A study released by the New England Journal of Medicine is further proof that low-carb, low-fat or similarly radical diets aren’t the key to lasting weight loss. After studying nearly 1,000 different dieters, the study concluded that programs featuring specialized rations, like low carbs, or low fat or high protein, all yield similarly mediocre results.
The study reviewed 811 overweight adults over the course of two years and required each of them to follow one of four available diets. The diets are presumed to all have the same number of daily calories, but differed significantly in the amount of fat, protein and carbohydrates (carbs) required. Some diets were high in protein, others were high in carbs, while others were a more moderate mix of the two. After the two year study ended, the average weight loss across the four groups was about 9 kilograms (roughly 20 pounds).
Other factors were involved such as group and individual sessions that included behavioral counseling, a food diary and about 90 minutes of weekly exercise. The worst part? Overall, 20 percent of participants regained their weight while those that were in the high-protein or low-carb groups were more likely to regain their weight after only six months.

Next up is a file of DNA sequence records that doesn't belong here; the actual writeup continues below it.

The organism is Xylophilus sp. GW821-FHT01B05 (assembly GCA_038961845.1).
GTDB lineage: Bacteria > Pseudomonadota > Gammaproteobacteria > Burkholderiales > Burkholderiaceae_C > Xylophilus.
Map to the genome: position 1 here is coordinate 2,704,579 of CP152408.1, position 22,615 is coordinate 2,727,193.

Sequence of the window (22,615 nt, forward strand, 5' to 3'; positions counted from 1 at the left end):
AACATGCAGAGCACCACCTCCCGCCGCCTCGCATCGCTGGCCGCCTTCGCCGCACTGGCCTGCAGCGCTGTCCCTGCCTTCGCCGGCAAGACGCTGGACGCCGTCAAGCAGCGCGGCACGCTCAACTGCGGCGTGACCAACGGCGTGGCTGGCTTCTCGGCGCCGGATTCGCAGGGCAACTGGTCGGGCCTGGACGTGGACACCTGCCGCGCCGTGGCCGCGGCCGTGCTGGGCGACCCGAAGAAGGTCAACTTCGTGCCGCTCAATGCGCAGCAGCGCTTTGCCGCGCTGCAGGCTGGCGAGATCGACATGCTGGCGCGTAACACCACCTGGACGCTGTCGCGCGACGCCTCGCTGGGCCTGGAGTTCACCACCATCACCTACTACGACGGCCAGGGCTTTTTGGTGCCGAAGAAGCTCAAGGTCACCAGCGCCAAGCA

The study found that "diets tailored to individual patients on the basis of their personal and cultural preferences" had the best chance for long-term success. In other words: you’re way more likely to lose weight (and keep it off) if you eat healthier versions of your favorite foods. Hmm, that’s great news for us!
– Whitney Teal
Photo courtesy of Herb Vitality